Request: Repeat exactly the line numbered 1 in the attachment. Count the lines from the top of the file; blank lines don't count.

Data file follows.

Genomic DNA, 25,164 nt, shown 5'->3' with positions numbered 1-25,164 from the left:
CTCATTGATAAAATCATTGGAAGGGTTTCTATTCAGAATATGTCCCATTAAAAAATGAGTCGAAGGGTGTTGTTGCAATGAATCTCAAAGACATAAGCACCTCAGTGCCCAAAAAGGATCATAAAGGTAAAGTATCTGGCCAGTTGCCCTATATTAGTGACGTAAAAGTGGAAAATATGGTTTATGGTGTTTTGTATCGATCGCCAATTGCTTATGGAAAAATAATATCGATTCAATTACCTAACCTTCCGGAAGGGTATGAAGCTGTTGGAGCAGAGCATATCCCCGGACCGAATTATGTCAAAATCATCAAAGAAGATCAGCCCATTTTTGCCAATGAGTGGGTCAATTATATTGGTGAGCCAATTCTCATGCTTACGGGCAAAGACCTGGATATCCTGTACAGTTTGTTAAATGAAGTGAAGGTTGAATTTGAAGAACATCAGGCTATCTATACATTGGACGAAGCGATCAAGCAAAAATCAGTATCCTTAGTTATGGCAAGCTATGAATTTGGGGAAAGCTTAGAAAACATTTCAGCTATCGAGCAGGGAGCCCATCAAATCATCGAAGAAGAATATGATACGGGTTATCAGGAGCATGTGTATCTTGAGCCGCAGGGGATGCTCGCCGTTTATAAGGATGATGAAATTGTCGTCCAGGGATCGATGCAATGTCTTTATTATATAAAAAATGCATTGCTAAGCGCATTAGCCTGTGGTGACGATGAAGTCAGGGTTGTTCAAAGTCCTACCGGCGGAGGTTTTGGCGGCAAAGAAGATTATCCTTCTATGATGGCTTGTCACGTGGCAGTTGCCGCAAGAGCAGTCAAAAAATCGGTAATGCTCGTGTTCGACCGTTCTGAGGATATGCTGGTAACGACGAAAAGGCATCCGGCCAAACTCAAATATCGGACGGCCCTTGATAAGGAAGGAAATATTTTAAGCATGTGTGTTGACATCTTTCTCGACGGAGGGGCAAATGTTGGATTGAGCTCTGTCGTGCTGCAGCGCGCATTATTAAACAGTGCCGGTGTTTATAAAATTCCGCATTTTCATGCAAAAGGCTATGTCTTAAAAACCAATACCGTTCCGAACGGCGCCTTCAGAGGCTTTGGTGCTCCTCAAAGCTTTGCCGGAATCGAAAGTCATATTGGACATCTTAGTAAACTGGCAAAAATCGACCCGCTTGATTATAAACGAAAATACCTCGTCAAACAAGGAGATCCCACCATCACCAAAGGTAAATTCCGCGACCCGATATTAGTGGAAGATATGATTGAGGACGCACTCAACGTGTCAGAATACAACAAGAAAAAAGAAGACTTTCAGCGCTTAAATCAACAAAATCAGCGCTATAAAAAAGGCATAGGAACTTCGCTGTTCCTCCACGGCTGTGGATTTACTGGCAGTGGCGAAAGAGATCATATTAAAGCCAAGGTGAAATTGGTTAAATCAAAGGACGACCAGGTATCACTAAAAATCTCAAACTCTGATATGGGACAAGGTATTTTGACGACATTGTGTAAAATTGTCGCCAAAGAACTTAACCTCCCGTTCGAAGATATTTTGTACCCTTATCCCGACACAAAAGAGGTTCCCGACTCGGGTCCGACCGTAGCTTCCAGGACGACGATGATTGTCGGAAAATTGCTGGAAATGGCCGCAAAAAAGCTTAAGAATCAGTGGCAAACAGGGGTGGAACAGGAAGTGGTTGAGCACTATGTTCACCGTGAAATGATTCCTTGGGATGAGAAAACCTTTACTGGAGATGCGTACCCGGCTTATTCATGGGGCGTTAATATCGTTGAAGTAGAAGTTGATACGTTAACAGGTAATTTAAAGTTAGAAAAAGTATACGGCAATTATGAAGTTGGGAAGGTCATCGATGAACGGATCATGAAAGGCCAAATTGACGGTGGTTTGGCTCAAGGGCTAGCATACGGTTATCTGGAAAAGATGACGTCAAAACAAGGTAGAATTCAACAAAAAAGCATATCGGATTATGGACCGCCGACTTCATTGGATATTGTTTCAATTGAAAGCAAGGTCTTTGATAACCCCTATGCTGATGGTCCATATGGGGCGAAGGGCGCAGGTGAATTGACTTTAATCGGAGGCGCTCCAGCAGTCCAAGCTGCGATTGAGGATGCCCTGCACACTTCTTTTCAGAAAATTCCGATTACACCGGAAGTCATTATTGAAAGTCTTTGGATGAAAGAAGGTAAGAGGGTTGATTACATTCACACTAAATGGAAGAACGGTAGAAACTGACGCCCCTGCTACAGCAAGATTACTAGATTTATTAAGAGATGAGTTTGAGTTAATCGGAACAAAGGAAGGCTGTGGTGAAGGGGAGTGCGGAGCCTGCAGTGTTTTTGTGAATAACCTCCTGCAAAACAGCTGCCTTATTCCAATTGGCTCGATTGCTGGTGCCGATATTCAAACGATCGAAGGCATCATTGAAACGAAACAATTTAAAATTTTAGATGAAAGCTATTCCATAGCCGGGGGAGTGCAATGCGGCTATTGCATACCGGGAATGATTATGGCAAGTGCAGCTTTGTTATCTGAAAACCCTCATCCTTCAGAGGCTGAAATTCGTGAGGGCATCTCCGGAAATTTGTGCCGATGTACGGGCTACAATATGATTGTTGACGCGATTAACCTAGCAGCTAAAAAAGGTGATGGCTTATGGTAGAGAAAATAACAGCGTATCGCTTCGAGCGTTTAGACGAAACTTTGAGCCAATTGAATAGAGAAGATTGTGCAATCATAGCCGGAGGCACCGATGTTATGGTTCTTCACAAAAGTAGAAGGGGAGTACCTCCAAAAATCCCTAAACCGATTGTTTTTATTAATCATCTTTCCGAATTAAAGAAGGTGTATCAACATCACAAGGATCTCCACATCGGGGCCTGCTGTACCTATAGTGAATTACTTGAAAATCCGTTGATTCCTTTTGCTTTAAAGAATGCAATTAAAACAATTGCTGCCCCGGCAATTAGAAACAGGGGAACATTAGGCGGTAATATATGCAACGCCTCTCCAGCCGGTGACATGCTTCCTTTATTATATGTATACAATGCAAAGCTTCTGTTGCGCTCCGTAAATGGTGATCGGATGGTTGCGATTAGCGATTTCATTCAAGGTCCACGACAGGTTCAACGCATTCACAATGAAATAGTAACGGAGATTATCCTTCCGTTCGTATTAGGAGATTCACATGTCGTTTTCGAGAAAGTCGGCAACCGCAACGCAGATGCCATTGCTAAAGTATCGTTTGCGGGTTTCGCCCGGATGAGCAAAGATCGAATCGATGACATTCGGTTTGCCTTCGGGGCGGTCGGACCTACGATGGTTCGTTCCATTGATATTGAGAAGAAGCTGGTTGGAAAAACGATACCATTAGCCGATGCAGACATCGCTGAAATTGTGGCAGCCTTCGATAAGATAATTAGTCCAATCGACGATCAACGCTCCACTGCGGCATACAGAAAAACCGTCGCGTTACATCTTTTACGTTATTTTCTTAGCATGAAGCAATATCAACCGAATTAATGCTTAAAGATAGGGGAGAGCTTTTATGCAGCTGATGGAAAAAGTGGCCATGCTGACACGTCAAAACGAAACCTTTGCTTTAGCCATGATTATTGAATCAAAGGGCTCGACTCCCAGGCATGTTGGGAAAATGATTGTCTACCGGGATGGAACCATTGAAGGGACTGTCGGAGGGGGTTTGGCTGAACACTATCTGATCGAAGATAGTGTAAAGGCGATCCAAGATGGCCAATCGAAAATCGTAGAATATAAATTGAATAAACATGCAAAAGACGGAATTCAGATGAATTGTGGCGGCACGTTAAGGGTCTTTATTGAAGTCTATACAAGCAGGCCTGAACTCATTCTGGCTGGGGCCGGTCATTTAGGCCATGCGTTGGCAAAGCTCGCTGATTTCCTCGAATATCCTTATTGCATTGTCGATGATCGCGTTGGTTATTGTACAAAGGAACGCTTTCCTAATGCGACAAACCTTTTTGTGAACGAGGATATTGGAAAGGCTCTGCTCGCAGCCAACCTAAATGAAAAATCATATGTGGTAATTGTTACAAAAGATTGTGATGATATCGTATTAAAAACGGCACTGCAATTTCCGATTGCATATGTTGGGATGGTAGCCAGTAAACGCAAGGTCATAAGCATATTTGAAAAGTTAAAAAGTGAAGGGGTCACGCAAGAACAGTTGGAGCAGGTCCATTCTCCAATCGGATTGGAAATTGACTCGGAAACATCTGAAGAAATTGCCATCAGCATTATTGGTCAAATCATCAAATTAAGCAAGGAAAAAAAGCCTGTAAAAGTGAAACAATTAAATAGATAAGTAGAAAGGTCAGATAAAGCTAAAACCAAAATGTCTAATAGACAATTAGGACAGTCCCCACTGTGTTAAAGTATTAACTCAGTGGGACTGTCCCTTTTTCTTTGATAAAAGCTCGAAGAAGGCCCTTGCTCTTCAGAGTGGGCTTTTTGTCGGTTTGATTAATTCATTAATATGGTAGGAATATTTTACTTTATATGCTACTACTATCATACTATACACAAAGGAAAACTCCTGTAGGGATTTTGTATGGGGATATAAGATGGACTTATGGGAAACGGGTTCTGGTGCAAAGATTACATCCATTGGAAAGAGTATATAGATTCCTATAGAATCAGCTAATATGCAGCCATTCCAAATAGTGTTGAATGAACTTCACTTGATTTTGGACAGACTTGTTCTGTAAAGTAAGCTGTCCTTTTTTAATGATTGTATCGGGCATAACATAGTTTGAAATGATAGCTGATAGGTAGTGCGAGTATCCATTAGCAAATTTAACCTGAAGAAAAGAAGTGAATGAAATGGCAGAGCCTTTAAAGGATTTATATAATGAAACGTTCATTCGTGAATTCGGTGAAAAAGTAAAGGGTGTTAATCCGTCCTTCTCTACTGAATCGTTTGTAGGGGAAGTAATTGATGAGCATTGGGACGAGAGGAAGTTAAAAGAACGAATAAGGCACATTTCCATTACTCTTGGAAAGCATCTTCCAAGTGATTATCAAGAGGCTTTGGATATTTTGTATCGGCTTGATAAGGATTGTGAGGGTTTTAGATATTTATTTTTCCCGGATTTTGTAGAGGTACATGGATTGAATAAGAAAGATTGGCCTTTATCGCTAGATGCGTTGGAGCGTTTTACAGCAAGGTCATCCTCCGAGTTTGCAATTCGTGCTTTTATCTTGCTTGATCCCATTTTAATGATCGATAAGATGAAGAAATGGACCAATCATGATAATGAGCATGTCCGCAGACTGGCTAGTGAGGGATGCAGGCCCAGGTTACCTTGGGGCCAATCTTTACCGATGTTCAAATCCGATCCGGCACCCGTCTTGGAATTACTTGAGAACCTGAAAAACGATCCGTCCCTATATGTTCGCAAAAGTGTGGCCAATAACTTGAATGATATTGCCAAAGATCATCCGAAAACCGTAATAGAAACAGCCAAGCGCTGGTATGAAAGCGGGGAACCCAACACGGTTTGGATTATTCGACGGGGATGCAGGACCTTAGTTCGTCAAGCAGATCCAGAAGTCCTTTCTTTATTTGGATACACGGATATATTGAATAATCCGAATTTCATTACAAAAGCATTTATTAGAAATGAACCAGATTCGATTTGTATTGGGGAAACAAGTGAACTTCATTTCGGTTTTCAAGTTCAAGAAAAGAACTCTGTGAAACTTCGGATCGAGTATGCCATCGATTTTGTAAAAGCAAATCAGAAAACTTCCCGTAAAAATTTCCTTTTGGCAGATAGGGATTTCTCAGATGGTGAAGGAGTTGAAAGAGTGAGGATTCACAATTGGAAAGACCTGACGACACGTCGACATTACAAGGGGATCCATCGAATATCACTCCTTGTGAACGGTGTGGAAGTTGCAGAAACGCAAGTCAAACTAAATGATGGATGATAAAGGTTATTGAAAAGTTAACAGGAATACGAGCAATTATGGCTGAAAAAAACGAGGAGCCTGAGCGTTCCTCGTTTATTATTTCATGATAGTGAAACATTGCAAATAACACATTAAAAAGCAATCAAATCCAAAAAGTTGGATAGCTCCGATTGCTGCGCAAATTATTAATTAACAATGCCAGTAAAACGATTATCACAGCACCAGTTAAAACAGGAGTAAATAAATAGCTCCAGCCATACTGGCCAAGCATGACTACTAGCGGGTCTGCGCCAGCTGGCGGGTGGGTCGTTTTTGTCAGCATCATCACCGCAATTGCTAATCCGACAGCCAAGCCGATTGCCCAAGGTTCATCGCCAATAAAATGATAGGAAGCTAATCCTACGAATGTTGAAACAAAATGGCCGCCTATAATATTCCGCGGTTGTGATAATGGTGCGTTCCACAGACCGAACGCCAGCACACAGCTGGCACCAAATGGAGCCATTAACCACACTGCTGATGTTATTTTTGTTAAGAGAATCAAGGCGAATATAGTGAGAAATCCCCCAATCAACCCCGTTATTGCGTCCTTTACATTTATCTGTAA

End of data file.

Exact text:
Genomic DNA, 25,164 nt, shown 5'->3' with positions numbered 1-25,164 from the left: